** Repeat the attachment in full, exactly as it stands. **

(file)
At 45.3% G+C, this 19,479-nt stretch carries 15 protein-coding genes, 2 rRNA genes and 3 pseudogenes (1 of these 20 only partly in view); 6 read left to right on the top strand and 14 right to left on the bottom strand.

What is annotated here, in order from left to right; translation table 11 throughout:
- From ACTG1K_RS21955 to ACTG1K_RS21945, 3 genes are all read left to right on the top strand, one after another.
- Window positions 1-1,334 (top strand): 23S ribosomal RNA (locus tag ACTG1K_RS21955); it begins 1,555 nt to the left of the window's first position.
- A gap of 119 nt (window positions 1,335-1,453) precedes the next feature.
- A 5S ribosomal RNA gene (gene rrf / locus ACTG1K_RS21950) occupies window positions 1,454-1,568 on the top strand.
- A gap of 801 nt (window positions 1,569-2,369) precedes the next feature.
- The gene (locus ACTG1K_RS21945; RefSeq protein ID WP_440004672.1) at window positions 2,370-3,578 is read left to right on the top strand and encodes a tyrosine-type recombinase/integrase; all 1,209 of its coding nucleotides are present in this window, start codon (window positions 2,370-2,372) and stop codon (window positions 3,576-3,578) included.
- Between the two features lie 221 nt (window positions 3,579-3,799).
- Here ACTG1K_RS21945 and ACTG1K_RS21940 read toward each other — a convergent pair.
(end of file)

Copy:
At 45.3% G+C, this 19,479-nt stretch carries 15 protein-coding genes, 2 rRNA genes and 3 pseudogenes (1 of these 20 only partly in view); 6 read left to right on the top strand and 14 right to left on the bottom strand.

What is annotated here, in order from left to right; translation table 11 throughout:
- From ACTG1K_RS21955 to ACTG1K_RS21945, 3 genes are all read left to right on the top strand, one after another.
- Window positions 1-1,334 (top strand): 23S ribosomal RNA (locus tag ACTG1K_RS21955); it begins 1,555 nt to the left of the window's first position.
- A gap of 119 nt (window positions 1,335-1,453) precedes the next feature.
- A 5S ribosomal RNA gene (gene rrf / locus ACTG1K_RS21950) occupies window positions 1,454-1,568 on the top strand.
- A gap of 801 nt (window positions 1,569-2,369) precedes the next feature.
- The gene (locus ACTG1K_RS21945; RefSeq protein ID WP_440004672.1) at window positions 2,370-3,578 is read left to right on the top strand and encodes a tyrosine-type recombinase/integrase; all 1,209 of its coding nucleotides are present in this window, start codon (window positions 2,370-2,372) and stop codon (window positions 3,576-3,578) included.
- Between the two features lie 221 nt (window positions 3,579-3,799).
- Here ACTG1K_RS21945 and ACTG1K_RS21940 read toward each other — a convergent pair.